Avoid ASP/IIS security errors without reducing security

If you work with ASP.NET web apps, and you’re creating input fields that may contain html (like the one I’m typing on right now),you may receive the following error when submitting anything with an angle bracket followed by a letter, such as <a

A potentially dangerous Request.Form value was detected from the client…

Thank you, Microsoft, for saving me from this potential hack! Now, you can simply turn off the security settings, which is explained quite well in this article. However, that leaves you open to all sorts of potential injection attacks, plus it’s against the rules for a lot of sites. You can’t do any string replacements in your code-behind, because this error fires off before any page events have occurred. So my trick is to use jQuery to capture the text before it gets sent to the server, convert any nasty symbols to something safe, then reverse the conversion when the content is displayed.

Just include jquery, add this script anywhere and baddaboom! No more errors.

jQuery(document).ready(function() {

$(“input[type=’text’],textarea”).each(function() {
var str = $(this).val();
$(this).val(convertOutput(str));
});

// make inputs safe
$(“input[type=’submit’],button”).click(function(event) {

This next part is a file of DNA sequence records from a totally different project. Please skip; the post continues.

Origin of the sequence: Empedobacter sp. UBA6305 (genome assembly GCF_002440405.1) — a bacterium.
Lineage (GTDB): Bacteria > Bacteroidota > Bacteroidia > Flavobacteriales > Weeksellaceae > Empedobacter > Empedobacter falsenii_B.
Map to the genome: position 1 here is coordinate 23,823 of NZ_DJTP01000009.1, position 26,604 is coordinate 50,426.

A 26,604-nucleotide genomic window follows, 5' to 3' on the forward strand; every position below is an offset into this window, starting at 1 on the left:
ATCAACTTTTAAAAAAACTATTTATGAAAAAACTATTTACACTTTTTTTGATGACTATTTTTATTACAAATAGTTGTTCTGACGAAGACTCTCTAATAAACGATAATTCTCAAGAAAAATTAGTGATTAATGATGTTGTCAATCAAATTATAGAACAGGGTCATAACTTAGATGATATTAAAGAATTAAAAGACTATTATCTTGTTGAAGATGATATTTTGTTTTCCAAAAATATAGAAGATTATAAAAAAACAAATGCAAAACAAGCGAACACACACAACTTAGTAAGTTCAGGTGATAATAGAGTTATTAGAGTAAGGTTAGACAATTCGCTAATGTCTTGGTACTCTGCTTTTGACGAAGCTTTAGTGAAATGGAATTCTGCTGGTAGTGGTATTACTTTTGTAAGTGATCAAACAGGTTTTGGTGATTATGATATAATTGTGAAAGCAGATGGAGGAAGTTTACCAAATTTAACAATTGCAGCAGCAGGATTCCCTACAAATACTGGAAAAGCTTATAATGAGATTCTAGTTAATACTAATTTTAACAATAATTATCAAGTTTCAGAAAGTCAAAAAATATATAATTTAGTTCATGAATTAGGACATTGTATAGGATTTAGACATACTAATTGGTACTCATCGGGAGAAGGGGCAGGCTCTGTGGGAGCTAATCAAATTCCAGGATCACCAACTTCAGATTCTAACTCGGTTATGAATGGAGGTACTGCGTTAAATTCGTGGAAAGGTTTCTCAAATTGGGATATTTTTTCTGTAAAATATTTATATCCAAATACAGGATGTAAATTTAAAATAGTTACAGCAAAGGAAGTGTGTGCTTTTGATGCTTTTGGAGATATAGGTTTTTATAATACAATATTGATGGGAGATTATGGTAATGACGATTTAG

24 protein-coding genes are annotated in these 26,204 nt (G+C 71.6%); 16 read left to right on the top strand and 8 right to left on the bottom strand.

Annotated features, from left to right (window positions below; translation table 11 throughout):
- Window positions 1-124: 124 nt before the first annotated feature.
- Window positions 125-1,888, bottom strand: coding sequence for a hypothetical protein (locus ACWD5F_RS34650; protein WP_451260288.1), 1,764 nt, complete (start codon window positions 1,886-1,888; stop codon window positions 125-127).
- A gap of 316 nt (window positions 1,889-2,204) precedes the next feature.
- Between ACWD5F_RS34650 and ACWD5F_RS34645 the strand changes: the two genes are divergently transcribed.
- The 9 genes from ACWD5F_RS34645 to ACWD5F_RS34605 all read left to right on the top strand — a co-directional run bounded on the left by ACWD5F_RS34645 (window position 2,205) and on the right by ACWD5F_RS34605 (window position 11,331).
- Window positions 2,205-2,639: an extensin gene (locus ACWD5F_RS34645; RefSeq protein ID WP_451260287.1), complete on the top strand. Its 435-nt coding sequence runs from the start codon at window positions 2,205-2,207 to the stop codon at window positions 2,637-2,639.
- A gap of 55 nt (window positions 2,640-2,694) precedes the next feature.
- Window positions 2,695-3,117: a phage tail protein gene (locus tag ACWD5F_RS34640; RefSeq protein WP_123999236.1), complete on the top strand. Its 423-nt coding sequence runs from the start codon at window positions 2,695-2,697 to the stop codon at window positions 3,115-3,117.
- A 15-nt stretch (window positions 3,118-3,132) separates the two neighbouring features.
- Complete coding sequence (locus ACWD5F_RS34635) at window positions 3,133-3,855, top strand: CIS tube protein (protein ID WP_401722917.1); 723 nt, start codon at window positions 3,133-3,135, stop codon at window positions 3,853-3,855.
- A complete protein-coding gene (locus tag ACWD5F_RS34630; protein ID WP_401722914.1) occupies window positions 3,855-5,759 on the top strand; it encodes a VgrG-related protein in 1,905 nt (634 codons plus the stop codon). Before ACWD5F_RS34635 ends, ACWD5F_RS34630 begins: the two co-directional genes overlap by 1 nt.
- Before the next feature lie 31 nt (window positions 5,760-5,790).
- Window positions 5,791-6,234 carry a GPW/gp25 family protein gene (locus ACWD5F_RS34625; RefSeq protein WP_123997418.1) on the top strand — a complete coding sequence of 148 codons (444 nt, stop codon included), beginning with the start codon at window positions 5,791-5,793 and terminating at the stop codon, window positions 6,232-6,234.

$(“input[type=’text’], textarea”).each(function() {
var str = $(this).val();
$(this).val(convertInput(str));
});
});
});

function convertInput(str) {
str = str.replace(/</g, “{{LEFTBRACKET}}”);
str = str.replace(/>/g, “{{RIGHTBRACKET}}”);
return str;
}
function convertOutput(str) {
str = str.replace(/{{LEFTBRACKET}}/g, “<“);
str = str.replace(/{{RIGHTBRACKET}}/g, “>”);
return str;
}

Why not use the built in encode/decode functions?
The thing I hate about using html entities is the fact that the ampersand is used within the symbol it represents! When building custom CMS’s and dealing with outputting text to textareas as well as html blocks, you inevitably trip yourself up if you happen to call encode or decode one too many times, ending up with symbols like this:

&&&lt;

By using a unique string like {{LEFTBRACKET}}, and limiting string replacement to the angle brackets, I find this solution to be a lot more sturdy. If you have a problem with quotes or backslashes, just add them into the conversion functions one at a time.

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4 Responses to Avoid ASP/IIS security errors without reducing security

  1. John Pencola says:

    Good topic, definitely try to restrict & sanitize your input on the client as best you can before handing it off to the server and letting it do the heavy lifting. But always keep in mind that JavaScript can be a false sense of security! What happens when I disable JavaScript in the browser, visit the page in question and inject scripts into the input field? In this case it would either fail with the .NET error or allow me to post malicious data to the server ;) In the article you referenced it appears you can just use .NET’s ‘HttpUtility.HtmlEncode’ correct? Couldn’t you just turn off the default security setting on a page-by-page basis and have your submit handler (presumably in the code-behind) do something along the lines of: HttpUtility.HtmlEncode(myInputField.Text));